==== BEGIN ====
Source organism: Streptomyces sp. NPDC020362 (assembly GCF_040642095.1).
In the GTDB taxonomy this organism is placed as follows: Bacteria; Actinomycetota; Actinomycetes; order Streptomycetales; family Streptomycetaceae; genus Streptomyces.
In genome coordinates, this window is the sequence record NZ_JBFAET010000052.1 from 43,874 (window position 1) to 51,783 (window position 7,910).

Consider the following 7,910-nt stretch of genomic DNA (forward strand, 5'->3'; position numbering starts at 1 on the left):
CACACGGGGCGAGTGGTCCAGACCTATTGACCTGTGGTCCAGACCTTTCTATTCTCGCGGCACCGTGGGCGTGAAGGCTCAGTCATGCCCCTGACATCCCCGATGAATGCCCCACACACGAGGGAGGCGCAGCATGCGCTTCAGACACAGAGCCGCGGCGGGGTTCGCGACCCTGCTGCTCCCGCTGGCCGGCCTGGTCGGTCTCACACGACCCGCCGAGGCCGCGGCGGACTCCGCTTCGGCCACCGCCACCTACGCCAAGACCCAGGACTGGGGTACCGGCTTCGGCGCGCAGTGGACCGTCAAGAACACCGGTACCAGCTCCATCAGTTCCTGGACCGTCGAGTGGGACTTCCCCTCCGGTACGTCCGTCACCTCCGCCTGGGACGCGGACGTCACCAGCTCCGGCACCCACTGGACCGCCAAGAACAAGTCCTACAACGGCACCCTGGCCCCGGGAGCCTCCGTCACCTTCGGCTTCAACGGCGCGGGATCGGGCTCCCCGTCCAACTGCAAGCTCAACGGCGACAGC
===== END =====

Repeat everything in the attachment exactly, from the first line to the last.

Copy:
Source organism: Streptomyces sp. NPDC020362 (assembly GCF_040642095.1).
In the GTDB taxonomy this organism is placed as follows: Bacteria; Actinomycetota; Actinomycetes; order Streptomycetales; family Streptomycetaceae; genus Streptomyces.
In genome coordinates, this window is the sequence record NZ_JBFAET010000052.1 from 43,874 (window position 1) to 51,783 (window position 7,910).

Consider the following 7,910-nt stretch of genomic DNA (forward strand, 5'->3'; position numbering starts at 1 on the left):
CACACGGGGCGAGTGGTCCAGACCTATTGACCTGTGGTCCAGACCTTTCTATTCTCGCGGCACCGTGGGCGTGAAGGCTCAGTCATGCCCCTGACATCCCCGATGAATGCCCCACACACGAGGGAGGCGCAGCATGCGCTTCAGACACAGAGCCGCGGCGGGGTTCGCGACCCTGCTGCTCCCGCTGGCCGGCCTGGTCGGTCTCACACGACCCGCCGAGGCCGCGGCGGACTCCGCTTCGGCCACCGCCACCTACGCCAAGACCCAGGACTGGGGTACCGGCTTCGGCGCGCAGTGGACCGTCAAGAACACCGGTACCAGCTCCATCAGTTCCTGGACCGTCGAGTGGGACTTCCCCTCCGGTACGTCCGTCACCTCCGCCTGGGACGCGGACGTCACCAGCTCCGGCACCCACTGGACCGCCAAGAACAAGTCCTACAACGGCACCCTGGCCCCGGGAGCCTCCGTCACCTTCGGCTTCAACGGCGCGGGATCGGGCTCCCCGTCCAACTGCAAGCTCAACGGCGACAGC